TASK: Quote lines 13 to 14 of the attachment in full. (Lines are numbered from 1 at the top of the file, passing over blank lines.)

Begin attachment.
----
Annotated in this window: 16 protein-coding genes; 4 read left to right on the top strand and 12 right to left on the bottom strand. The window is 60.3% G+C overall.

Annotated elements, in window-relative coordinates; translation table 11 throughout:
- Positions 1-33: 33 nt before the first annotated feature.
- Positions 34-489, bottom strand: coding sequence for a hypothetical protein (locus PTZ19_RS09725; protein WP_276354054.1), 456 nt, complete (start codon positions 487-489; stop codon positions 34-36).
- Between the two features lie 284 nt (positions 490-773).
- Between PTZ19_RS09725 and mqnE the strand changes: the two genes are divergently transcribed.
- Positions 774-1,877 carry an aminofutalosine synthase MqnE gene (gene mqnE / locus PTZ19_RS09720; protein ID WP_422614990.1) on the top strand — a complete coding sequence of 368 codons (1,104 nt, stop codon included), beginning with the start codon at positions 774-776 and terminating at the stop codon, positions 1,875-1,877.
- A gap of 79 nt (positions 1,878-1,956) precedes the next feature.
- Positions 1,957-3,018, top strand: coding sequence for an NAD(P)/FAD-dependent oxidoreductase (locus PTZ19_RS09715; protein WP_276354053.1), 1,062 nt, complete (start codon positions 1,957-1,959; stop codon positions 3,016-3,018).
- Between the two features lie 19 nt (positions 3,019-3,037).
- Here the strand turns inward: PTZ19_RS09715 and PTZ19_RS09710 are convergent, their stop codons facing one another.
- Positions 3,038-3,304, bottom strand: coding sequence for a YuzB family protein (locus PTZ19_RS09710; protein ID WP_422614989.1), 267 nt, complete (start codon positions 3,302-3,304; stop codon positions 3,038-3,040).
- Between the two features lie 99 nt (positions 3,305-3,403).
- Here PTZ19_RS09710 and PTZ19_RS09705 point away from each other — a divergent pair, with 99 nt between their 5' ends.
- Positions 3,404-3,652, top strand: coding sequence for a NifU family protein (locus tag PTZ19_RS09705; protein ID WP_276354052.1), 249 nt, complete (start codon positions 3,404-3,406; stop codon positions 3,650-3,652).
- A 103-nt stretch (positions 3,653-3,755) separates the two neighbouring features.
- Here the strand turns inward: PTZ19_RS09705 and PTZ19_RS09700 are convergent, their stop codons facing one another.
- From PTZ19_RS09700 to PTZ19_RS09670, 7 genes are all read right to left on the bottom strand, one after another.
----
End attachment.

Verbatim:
- Between the two features lie 99 nt (positions 3,305-3,403).
- Here PTZ19_RS09710 and PTZ19_RS09705 point away from each other — a divergent pair, with 99 nt between their 5' ends.